Design an arrangement of display boards in the school hall which fits the requirements of different people.

Cut four triangles from a square as shown in the picture. How many different shapes can you make by fitting the four triangles back together?

Can you work out how many cubes were used to make this open box? What size of open box could you make if you had 112 cubes?

One face of a regular tetrahedron is painted blue and each of the remaining faces are painted using one of the colours red, green or yellow. How many different possibilities are there?

How will you go about finding all the jigsaw pieces that have one peg and one hole?

Can you find ways of joining cubes together so that 28 faces are visible?

What happens to the area of a square if you double the length of the sides? Try the same thing with rectangles, diamonds and other shapes. How do the four smaller ones fit into the larger one?

Imagine a wheel with different markings painted on it at regular intervals. Can you predict the colour of the 18th mark? The 100th mark?

What is the greatest number of counters you can place on the grid below without four of them lying at the corners of a square?

Make a cube out of straws and have a go at this practical challenge.

Can you predict when you'll be clapping and when you'll be clicking if you start this rhythm? How about when a friend begins a new rhythm at the same time?

Investigate the number of paths you can take from one vertex to another in these 3D shapes. Is it possible to take an odd number and an even number of paths to the same vertex?

How many different triangles can you make on a circular pegboard that has nine pegs?

How can you paint the faces of these eight cubes so they can be put together to make a 2 x 2 x 2 cube that is green all over AND a 2 x 2 x 2 cube that is yellow all over?

Here are more buildings to picture in your mind's eye. Watch out - they become quite complicated!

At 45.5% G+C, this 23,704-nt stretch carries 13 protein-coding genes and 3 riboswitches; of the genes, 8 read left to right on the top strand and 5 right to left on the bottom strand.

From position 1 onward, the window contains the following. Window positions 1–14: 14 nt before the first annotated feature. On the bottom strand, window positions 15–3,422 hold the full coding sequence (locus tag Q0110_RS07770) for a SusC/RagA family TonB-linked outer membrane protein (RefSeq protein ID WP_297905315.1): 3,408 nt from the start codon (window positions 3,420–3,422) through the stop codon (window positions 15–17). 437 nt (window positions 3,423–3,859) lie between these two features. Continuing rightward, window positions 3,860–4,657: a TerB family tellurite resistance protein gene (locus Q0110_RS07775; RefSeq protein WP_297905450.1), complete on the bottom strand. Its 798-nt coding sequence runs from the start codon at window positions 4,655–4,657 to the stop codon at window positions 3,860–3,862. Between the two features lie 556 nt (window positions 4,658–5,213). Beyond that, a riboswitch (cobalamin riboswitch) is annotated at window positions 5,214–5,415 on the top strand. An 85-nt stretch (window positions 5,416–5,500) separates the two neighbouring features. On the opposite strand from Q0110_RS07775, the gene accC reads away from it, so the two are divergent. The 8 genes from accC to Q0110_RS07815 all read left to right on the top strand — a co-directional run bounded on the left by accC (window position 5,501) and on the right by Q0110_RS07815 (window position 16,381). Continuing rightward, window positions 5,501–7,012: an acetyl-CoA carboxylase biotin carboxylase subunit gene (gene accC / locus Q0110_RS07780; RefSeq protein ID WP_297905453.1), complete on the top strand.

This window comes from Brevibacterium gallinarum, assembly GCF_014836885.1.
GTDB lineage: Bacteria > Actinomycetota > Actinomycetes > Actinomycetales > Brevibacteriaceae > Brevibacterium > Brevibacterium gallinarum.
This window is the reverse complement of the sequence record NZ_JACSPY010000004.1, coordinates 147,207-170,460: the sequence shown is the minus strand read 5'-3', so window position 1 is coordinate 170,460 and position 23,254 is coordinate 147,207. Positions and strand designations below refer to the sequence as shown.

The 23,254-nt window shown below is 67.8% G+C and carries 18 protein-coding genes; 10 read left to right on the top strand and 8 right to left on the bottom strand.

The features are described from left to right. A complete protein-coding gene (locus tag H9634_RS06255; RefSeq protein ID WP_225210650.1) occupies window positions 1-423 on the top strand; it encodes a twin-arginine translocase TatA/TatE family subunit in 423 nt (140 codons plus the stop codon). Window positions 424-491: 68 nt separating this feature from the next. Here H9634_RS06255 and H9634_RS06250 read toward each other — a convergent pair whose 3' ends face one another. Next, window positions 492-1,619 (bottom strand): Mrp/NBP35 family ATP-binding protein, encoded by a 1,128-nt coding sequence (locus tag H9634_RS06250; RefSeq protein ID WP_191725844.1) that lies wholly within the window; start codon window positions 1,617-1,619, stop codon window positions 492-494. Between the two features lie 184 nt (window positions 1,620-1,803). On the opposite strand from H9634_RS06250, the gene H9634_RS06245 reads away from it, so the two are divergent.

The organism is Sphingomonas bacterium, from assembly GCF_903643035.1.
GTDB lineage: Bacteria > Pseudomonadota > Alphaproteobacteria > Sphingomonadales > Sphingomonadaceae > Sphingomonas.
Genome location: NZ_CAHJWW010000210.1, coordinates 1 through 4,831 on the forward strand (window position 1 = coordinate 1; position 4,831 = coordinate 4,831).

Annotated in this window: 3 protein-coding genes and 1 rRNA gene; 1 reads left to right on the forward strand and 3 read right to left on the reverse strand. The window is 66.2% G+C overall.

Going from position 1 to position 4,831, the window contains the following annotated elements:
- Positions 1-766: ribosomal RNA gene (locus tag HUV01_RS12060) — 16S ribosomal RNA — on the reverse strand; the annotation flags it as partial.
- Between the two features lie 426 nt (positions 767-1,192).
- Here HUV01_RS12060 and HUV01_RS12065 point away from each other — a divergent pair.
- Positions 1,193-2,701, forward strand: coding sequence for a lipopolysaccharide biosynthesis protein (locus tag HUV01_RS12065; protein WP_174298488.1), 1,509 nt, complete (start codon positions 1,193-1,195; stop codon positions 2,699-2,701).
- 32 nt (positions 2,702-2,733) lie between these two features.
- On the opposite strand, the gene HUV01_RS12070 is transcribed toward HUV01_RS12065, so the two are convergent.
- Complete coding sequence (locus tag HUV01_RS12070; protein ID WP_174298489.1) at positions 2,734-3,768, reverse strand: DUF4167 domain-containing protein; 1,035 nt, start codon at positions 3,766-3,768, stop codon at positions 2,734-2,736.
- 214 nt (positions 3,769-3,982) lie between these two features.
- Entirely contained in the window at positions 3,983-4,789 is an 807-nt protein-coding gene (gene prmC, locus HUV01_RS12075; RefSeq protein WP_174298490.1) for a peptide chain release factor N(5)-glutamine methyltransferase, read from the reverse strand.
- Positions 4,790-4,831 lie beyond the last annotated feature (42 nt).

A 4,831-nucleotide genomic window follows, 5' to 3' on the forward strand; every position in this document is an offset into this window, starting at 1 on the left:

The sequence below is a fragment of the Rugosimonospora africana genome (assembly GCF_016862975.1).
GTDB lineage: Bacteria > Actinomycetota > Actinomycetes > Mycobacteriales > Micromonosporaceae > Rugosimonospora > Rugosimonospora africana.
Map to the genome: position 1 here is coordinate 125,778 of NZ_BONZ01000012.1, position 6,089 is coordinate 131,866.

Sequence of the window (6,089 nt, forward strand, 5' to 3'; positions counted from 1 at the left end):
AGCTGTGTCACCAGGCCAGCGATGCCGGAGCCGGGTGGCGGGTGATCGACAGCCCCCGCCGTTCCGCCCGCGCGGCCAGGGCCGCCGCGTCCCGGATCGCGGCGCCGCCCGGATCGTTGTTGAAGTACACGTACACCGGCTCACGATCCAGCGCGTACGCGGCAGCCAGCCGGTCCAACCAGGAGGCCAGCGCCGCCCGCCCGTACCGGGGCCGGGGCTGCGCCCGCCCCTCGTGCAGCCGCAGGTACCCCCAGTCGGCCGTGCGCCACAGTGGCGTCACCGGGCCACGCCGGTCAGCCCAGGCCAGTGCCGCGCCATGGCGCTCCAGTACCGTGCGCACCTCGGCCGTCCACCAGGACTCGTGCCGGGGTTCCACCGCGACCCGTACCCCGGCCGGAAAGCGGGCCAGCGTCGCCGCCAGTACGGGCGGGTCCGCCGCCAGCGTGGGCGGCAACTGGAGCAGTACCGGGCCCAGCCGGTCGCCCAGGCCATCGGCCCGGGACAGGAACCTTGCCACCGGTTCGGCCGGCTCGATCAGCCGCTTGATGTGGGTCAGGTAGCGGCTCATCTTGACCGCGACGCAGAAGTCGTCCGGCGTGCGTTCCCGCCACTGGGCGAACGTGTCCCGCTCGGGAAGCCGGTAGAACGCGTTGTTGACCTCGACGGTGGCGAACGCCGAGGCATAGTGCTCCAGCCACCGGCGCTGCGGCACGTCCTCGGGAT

This article introduces the idea of generic proof for younger children and illustrates how one example can offer a proof of a general result through unpacking its underlying structure.

I've made some cubes and some cubes with holes in. This challenge invites you to explore the difference in the number of small cubes I've used. Can you see any patterns?

What are the next three numbers in this sequence? Can you explain why are they called pyramid numbers?

How many DIFFERENT quadrilaterals can be made by joining the dots on the 8-point circle?

Think of a number, square it and subtract your starting number. Is the number youâ€™re left with odd or even? How do the images help to explain this?

Is it possible to rearrange the numbers 1,2......12 around a clock face in such a way that every two numbers in adjacent positions differ by any of 3, 4 or 5 hours?

Use the lines on this figure to show how the square can be divided into 2 halves, 3 thirds, 6 sixths and 9 ninths.

Can you use small coloured cubes to make a 3 by 3 by 3 cube so that each face of the bigger cube contains one of each colour?

Have a look at what happens when you pull a reef knot and a granny knot tight. Which do you think is best for securing things together? Why?

Where can you put the mirror across the square so that you can still "see" the whole square? How many different positions are possible?

Reasoning about the number of matches needed to build squares that share their sides.

Looking at the picture of this Jomista Mat, can you decribe what you see? Why not try and make one yourself?